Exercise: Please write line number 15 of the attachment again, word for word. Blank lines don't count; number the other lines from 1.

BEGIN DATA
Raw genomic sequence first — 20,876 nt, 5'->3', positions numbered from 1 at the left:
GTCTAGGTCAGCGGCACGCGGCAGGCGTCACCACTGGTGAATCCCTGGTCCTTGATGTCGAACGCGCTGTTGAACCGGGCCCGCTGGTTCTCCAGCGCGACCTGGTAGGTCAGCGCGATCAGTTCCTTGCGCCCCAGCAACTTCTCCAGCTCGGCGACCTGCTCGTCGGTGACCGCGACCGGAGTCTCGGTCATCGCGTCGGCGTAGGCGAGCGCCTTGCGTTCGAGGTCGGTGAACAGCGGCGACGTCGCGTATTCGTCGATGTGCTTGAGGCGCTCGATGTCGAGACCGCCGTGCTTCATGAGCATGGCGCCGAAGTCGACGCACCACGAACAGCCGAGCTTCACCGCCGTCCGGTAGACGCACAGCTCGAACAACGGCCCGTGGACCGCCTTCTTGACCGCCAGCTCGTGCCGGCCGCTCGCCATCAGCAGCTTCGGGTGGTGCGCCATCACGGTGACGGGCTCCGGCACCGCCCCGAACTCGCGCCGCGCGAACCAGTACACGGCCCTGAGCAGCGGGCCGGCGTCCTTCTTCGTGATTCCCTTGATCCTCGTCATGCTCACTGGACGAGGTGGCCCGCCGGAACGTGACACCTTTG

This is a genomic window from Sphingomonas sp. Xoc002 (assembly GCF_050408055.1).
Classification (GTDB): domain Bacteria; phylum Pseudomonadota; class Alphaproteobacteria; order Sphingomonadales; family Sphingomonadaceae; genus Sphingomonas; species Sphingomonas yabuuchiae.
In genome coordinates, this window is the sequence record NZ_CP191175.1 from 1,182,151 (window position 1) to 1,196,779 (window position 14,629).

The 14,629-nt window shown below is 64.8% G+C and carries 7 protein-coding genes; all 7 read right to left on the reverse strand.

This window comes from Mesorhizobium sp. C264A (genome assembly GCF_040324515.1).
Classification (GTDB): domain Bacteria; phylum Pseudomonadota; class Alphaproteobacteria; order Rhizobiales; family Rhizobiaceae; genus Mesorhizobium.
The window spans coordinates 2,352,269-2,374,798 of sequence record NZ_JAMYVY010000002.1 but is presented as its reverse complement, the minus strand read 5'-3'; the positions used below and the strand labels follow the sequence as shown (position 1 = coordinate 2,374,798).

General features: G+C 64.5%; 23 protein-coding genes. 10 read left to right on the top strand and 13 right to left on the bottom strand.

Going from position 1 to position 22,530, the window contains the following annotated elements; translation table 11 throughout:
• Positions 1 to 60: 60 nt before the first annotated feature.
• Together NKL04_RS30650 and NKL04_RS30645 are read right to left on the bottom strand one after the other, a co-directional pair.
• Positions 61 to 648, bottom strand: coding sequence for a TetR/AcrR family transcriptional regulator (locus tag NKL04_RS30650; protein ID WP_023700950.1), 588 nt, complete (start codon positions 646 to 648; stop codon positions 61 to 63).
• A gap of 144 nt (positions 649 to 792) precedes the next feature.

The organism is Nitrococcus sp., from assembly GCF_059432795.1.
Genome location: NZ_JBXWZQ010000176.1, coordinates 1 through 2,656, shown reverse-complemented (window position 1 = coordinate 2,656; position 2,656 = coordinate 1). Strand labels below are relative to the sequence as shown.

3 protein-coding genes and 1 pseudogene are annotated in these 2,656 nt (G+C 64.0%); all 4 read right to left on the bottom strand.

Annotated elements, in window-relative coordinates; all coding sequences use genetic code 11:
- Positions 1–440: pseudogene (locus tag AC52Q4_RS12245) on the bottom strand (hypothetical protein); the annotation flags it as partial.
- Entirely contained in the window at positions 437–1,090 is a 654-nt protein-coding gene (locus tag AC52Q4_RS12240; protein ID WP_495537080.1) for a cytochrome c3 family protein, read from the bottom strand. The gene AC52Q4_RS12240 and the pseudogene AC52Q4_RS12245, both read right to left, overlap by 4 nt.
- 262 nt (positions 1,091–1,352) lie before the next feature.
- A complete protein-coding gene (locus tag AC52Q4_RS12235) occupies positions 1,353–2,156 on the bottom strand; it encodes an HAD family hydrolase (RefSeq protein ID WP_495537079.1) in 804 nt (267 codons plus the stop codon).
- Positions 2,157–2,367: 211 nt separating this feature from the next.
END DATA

• A gap of 144 nt (positions 649 to 792) precedes the next feature.